OK. I’m going to sound magnanimous for a minute. I spent a good part of this morning on the couch with my son, Nathan, who is fighting the flu. While Larissa and Hannah went to church, Nathan and I read books, and then watched Buster Keaton’s The General. What a delightful film! So ingeniously comical. Always riding the edge of between tragedy and comedy. I had to read the subtitles to Nathan, and describe many of the subtleties of the plot. There is much talking that happens in which the viewer must infer what is being said given the context and the gestures of the characters. We (or mostly, I) talked our way through the movie, giggling, laughing, cringing, Nathan wringing his hands in exhilaration.
It wasn’t until halfway through the film that Nathan offered a suggestion about one the characters (following my example of interpreting or guessing at what was happening on the screen): “Buster Keaton isn’t very smart.” And then when the movie was over: “It was like Star Wars: the North soldiers were the evil ones in the dark suits, and the good ones were in the white suits. And the North soldiers were calling the other soldiers rebels.” “Yes,” I said. “Just like Star Wars!” I made a couple of suggestions about Buster Keaton’s character being a little bit clumsy, and trying too hard at times. To which Nathan responded: “Everyone in that movie was clumsy!”
Thanks to the YouTube clip above, another spark of an idea lead to a little glowing fire of shared conversation between Nathan and I. The narrator of the documentary clip suggests that “His (Keaton’s) films were based on the fatalistic struggle with the mechanical forces of the world. His human beings were generally depersonalized. But in his presence inanimate objects came to life.” – I told Nathan that I thought the movie was very funny because the characters were always fighting with things, trying to make things do what they wanted them to. And that “things” often seemed to be smarter than people. Everything from shoes and hats to trains and cannons. Nathan went on to describe how the North soldiers were not very smart because they tried to take their smaller train across the bridge even though the bridge was on fire.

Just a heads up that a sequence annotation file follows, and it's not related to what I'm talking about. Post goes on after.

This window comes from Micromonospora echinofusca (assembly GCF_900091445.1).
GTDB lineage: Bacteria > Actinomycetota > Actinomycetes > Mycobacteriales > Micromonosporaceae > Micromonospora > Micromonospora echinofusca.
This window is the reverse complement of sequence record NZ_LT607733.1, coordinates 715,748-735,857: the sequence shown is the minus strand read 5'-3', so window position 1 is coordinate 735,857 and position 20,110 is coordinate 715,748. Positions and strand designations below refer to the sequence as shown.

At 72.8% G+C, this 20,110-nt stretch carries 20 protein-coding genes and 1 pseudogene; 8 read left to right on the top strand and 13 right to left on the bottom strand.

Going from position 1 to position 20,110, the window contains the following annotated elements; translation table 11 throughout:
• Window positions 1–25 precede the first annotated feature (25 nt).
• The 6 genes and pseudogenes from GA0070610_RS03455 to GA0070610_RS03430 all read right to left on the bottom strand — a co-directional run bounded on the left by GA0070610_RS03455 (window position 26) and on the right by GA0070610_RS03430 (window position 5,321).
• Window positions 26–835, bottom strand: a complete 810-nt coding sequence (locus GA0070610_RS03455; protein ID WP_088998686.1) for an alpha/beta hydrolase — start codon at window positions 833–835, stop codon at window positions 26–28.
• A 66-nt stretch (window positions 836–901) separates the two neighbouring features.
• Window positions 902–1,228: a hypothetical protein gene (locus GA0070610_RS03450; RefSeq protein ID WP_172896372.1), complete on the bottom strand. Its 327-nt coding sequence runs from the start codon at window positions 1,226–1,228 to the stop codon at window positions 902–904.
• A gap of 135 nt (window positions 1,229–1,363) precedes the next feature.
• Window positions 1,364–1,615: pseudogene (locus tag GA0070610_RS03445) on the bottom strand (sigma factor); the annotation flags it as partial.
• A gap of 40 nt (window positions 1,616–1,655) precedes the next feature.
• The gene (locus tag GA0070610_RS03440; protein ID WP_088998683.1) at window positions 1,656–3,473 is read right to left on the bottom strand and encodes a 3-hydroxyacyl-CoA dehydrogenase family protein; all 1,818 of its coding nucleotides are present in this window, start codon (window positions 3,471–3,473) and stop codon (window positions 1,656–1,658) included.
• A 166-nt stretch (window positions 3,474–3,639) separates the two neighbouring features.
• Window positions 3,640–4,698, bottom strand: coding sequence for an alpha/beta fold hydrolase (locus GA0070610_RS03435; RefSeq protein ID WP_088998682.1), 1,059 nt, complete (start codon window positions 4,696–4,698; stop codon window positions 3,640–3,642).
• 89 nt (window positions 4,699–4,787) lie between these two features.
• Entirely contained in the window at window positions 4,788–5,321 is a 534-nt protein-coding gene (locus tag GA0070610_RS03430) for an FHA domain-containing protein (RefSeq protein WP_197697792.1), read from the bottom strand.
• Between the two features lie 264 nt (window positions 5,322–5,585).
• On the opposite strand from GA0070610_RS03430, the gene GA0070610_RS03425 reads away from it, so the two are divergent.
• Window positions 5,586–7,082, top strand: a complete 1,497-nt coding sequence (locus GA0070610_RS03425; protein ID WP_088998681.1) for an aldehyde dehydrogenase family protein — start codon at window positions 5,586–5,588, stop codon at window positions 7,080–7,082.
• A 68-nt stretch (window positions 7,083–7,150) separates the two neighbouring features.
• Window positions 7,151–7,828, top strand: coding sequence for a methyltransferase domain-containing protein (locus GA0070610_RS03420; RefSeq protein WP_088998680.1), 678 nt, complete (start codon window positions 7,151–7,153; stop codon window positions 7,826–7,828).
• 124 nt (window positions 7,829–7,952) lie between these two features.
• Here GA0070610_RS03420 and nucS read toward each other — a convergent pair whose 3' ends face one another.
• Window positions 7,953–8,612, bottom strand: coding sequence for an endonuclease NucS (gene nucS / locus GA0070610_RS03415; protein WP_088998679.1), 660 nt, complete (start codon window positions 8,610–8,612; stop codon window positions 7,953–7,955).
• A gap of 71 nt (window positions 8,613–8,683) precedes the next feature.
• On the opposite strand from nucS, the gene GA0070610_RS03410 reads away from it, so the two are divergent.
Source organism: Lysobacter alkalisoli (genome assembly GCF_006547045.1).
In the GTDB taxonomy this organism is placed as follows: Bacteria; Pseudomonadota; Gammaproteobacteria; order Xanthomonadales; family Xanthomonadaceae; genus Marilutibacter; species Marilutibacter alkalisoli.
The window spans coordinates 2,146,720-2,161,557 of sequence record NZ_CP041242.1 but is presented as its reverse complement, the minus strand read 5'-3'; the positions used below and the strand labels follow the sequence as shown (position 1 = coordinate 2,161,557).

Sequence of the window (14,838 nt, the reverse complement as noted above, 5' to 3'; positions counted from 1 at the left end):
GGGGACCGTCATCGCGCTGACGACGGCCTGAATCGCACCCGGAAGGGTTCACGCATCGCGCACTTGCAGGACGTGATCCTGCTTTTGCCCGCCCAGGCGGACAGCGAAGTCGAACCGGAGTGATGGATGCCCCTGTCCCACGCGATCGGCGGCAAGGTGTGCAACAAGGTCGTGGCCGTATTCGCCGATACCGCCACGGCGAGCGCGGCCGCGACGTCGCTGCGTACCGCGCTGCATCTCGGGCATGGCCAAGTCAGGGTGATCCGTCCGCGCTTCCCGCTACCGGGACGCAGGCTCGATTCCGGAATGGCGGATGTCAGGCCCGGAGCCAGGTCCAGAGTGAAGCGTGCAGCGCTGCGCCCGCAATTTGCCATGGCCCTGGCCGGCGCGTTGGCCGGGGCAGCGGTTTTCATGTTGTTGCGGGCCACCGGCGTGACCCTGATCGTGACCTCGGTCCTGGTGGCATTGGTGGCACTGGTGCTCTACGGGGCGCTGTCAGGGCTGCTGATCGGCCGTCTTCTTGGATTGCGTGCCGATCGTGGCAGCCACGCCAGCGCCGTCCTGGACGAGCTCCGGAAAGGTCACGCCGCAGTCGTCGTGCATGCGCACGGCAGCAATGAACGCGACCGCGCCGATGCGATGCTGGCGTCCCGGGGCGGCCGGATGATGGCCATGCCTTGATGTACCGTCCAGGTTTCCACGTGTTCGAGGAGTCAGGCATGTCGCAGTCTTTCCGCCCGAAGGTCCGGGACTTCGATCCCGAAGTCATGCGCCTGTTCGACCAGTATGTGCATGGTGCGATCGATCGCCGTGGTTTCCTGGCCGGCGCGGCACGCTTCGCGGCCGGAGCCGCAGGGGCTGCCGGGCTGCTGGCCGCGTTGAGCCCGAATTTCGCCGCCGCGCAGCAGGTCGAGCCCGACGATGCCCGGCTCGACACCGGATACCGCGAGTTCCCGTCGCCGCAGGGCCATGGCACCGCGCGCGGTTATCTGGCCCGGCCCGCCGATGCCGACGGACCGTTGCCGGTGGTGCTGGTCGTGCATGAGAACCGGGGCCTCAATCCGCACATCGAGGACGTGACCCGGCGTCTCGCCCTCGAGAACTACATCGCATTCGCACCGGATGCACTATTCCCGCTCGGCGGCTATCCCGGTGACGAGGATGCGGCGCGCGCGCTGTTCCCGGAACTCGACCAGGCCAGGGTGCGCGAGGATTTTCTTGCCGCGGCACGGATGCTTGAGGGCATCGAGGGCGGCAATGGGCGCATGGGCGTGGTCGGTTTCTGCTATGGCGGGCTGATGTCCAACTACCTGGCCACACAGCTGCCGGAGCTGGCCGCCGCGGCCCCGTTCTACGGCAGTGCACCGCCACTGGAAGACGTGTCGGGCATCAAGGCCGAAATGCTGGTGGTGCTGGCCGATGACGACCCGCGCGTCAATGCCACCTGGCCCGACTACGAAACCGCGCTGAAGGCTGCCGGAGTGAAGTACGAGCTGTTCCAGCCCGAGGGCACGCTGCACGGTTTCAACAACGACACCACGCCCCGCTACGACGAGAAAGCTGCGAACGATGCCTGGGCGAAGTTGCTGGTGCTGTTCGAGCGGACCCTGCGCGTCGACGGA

I am humbled and blessed to have shared this movie with Nathan, but even more, having shared our thoughts, explored our reactions, offered suggestions. I am reminded of some of the simple ways that we can remain vulnerable to each other, let down our guard, offer a few suggestions that work create a safe space to explore our own experience of the created world around us. Buster Keaton is a living example of fallible humanity flinging itself willy-nilly into the world–offering his epic dance of skillfully clumsy vulnerability to everyone and everything around him.
The smallest offering you give, the smallest gesture, the smallest blunder, could start a war, or end one… or turn the battle into a something more like a dance.
With such inspiration in our hearts, Nathan and I moved on to a mild lunch of cooked rice cereal with a hint of vanilla, a few pinches of cinnamon, and three drops each of our choice of food coloring: